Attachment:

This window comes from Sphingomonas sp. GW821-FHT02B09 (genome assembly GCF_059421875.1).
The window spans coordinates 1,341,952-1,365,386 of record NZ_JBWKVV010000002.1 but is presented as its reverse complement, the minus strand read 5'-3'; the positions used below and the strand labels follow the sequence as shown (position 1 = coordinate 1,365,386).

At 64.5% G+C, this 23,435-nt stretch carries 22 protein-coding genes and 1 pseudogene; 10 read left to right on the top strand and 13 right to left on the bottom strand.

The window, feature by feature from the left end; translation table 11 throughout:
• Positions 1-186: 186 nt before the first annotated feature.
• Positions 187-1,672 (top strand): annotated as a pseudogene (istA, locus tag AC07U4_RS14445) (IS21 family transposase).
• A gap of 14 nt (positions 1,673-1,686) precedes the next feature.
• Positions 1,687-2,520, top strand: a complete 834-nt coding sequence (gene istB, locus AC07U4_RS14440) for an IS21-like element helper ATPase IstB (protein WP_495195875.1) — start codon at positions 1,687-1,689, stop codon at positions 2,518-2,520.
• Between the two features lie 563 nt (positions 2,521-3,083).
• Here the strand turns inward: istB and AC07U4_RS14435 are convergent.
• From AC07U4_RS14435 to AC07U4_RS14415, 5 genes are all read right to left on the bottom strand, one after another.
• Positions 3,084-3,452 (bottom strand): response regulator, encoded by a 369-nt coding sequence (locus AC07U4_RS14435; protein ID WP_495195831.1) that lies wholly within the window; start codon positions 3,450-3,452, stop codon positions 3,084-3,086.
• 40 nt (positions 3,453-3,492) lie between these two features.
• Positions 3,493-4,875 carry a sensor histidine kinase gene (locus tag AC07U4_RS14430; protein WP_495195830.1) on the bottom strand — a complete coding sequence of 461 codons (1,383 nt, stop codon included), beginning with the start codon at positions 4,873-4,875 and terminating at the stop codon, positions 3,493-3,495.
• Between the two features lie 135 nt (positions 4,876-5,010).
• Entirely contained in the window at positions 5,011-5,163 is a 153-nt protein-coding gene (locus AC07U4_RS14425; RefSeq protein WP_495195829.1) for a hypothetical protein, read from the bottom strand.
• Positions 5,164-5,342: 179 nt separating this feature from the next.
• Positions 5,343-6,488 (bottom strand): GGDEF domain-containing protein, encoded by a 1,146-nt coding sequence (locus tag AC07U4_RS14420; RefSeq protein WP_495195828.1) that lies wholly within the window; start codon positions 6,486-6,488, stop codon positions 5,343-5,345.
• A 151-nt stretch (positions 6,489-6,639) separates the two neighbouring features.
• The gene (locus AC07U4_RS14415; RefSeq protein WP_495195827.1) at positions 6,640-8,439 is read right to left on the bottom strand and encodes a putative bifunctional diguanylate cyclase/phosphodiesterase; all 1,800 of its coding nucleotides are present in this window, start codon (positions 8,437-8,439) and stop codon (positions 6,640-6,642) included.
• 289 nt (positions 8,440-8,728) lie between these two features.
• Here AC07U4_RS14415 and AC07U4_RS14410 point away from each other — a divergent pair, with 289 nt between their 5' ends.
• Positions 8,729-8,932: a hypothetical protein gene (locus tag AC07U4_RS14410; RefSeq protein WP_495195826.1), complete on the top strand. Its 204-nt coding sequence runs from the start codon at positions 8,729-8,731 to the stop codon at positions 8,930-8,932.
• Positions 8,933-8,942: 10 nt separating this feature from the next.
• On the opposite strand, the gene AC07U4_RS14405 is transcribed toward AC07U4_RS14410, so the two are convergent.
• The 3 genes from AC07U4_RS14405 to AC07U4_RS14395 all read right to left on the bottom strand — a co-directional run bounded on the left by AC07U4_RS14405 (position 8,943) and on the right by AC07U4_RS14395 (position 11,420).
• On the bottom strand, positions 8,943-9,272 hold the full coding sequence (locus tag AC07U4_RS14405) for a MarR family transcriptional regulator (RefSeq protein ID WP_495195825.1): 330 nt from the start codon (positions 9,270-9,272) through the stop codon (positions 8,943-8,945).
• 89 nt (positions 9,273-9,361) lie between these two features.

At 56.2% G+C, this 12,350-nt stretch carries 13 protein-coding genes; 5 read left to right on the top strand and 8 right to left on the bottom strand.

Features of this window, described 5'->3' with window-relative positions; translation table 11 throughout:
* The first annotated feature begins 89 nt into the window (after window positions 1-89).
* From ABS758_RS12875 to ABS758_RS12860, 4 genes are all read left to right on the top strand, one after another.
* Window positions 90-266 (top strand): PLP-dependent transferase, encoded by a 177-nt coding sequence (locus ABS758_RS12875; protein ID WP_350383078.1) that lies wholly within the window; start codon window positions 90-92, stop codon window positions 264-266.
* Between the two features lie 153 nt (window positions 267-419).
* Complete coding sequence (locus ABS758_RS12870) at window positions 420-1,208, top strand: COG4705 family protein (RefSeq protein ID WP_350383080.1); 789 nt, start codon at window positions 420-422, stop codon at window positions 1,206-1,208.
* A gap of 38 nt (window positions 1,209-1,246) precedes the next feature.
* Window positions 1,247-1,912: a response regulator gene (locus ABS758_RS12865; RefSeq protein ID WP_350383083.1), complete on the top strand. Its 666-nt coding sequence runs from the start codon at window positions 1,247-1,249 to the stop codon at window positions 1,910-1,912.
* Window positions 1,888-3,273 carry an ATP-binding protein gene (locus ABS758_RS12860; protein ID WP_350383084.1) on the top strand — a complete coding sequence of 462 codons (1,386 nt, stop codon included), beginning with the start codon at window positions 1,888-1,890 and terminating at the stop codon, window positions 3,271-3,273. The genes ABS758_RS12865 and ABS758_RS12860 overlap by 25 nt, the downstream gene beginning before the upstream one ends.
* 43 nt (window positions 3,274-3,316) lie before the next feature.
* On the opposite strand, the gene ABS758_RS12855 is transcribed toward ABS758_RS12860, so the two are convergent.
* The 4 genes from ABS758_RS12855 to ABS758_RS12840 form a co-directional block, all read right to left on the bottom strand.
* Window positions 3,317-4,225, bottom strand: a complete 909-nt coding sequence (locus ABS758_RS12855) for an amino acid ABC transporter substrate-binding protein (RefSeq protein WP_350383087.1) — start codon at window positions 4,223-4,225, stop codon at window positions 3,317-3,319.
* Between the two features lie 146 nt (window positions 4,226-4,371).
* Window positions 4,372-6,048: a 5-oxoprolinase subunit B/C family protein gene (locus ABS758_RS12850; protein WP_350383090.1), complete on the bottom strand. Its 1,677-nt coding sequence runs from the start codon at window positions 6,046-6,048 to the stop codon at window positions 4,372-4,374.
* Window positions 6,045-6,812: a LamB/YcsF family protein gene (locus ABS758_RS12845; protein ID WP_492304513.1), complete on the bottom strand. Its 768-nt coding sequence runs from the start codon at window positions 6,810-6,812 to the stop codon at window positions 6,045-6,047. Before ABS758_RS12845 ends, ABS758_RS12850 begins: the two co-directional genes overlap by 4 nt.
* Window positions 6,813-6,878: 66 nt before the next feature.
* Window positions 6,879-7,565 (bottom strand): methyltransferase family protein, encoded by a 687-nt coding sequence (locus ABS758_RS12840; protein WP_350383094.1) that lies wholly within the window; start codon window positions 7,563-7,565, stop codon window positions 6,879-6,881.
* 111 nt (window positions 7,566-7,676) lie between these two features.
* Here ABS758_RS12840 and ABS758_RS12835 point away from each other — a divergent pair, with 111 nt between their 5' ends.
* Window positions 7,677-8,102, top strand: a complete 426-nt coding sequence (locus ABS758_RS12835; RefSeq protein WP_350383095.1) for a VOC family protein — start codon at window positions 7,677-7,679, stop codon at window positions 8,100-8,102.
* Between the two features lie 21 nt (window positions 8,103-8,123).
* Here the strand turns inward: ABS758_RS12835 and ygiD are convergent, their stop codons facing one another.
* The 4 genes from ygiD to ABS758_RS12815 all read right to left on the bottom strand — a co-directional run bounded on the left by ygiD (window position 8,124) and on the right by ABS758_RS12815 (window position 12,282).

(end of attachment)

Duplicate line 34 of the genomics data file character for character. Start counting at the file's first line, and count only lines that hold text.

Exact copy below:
* Between the two features lie 153 nt (window positions 267-419).